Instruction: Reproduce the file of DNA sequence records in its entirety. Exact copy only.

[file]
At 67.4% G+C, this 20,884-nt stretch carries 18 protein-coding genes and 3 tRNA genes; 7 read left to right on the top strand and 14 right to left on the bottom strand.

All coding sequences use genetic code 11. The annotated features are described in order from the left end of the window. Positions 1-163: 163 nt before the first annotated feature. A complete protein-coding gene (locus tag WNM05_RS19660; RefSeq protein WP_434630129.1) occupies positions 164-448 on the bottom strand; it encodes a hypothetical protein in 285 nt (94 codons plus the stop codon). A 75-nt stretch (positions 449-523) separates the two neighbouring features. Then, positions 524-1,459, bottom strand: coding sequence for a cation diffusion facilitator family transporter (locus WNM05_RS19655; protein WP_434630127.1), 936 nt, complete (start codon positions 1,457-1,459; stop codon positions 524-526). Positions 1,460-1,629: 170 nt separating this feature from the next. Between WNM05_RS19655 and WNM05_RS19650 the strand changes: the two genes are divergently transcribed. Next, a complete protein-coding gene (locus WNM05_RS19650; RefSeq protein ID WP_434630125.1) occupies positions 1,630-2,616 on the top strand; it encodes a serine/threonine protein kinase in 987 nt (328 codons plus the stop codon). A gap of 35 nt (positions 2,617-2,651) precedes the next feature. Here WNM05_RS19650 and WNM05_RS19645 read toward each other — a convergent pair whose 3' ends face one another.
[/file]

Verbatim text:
At 67.4% G+C, this 20,884-nt stretch carries 18 protein-coding genes and 3 tRNA genes; 7 read left to right on the top strand and 14 right to left on the bottom strand.

All coding sequences use genetic code 11. The annotated features are described in order from the left end of the window. Positions 1-163: 163 nt before the first annotated feature. A complete protein-coding gene (locus tag WNM05_RS19660; RefSeq protein WP_434630129.1) occupies positions 164-448 on the bottom strand; it encodes a hypothetical protein in 285 nt (94 codons plus the stop codon). A 75-nt stretch (positions 449-523) separates the two neighbouring features. Then, positions 524-1,459, bottom strand: coding sequence for a cation diffusion facilitator family transporter (locus WNM05_RS19655; protein WP_434630127.1), 936 nt, complete (start codon positions 1,457-1,459; stop codon positions 524-526). Positions 1,460-1,629: 170 nt separating this feature from the next. Between WNM05_RS19655 and WNM05_RS19650 the strand changes: the two genes are divergently transcribed. Next, a complete protein-coding gene (locus WNM05_RS19650; RefSeq protein ID WP_434630125.1) occupies positions 1,630-2,616 on the top strand; it encodes a serine/threonine protein kinase in 987 nt (328 codons plus the stop codon). A gap of 35 nt (positions 2,617-2,651) precedes the next feature. Here WNM05_RS19650 and WNM05_RS19645 read toward each other — a convergent pair whose 3' ends face one another.